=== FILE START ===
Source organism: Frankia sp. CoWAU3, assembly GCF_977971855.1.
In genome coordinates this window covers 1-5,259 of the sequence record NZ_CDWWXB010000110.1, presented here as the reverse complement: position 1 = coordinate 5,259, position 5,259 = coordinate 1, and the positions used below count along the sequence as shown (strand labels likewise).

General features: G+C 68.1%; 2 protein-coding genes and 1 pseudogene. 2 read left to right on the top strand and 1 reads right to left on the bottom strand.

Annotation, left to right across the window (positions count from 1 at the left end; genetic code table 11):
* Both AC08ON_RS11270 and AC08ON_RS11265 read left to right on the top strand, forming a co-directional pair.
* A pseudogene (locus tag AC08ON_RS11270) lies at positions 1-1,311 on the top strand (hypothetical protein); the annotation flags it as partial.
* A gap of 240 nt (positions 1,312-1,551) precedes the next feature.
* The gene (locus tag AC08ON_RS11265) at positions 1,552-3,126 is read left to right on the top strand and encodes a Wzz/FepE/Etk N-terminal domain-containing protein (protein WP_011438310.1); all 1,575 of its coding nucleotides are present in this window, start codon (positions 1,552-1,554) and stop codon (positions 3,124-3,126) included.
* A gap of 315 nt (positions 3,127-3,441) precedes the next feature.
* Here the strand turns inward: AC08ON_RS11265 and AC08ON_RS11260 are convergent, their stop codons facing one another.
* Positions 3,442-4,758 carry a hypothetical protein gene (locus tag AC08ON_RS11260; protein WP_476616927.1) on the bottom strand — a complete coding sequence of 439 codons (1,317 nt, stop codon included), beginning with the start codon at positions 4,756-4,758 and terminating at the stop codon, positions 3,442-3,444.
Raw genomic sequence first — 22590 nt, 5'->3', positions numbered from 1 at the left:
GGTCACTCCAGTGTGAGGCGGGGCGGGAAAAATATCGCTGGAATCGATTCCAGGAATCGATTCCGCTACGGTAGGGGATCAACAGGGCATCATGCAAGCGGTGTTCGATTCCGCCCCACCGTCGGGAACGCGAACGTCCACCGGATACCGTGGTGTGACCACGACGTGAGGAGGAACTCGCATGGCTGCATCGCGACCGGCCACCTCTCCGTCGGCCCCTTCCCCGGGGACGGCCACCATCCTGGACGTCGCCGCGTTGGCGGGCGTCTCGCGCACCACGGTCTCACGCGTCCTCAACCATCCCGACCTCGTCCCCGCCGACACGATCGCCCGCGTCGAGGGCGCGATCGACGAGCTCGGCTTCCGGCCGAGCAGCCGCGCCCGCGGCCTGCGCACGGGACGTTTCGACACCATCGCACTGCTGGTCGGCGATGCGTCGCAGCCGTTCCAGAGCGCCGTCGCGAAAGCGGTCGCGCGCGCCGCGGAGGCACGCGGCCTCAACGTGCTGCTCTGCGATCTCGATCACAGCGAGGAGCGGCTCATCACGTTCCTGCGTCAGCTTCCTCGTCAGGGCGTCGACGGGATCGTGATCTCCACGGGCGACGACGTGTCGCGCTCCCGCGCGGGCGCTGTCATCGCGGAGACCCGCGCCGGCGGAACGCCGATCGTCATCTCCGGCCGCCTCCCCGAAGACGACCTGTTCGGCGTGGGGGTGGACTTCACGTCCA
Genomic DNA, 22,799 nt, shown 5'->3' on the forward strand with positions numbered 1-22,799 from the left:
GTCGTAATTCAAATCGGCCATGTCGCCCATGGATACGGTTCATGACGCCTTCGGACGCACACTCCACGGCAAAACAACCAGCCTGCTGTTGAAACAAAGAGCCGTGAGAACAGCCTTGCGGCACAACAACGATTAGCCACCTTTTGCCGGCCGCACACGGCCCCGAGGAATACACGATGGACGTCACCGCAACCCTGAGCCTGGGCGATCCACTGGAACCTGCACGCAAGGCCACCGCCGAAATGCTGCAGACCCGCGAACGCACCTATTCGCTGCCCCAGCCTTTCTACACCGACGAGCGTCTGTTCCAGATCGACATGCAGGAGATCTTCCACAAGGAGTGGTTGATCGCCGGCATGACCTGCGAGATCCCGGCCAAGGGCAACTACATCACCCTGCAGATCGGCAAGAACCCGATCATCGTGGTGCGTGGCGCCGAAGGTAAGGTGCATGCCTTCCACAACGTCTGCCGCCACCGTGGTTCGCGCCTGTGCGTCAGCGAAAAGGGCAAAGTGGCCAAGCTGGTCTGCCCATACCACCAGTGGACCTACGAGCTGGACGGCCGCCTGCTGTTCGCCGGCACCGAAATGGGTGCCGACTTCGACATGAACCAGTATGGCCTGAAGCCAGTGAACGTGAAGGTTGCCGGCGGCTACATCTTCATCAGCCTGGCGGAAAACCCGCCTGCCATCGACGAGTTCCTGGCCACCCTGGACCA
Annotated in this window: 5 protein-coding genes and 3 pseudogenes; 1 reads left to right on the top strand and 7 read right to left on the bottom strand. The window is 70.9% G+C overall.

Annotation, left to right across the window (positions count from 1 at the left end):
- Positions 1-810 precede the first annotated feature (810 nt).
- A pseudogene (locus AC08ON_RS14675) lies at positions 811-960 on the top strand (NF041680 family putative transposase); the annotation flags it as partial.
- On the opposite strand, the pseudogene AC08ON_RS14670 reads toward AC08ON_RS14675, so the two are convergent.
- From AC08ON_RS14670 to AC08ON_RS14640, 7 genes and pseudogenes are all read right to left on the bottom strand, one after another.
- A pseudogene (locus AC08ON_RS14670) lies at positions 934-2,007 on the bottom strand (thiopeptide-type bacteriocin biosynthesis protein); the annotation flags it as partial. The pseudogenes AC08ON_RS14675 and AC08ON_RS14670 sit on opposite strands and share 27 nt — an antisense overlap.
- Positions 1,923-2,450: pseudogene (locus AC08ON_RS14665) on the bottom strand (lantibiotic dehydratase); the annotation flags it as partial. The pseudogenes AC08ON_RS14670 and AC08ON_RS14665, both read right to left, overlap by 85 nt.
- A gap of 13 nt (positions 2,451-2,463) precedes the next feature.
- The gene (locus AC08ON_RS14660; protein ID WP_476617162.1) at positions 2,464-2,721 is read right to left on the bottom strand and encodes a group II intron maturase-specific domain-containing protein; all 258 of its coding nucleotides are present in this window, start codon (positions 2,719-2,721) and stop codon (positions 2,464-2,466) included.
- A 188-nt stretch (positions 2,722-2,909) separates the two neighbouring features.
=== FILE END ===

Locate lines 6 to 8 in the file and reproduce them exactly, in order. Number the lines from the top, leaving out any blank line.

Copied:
* A pseudogene (locus tag AC08ON_RS11270) lies at positions 1-1,311 on the top strand (hypothetical protein); the annotation flags it as partial.
* A gap of 240 nt (positions 1,312-1,551) precedes the next feature.
* The gene (locus tag AC08ON_RS11265) at positions 1,552-3,126 is read left to right on the top strand and encodes a Wzz/FepE/Etk N-terminal domain-containing protein (protein WP_011438310.1); all 1,575 of its coding nucleotides are present in this window, start codon (positions 1,552-1,554) and stop codon (positions 3,124-3,126) included.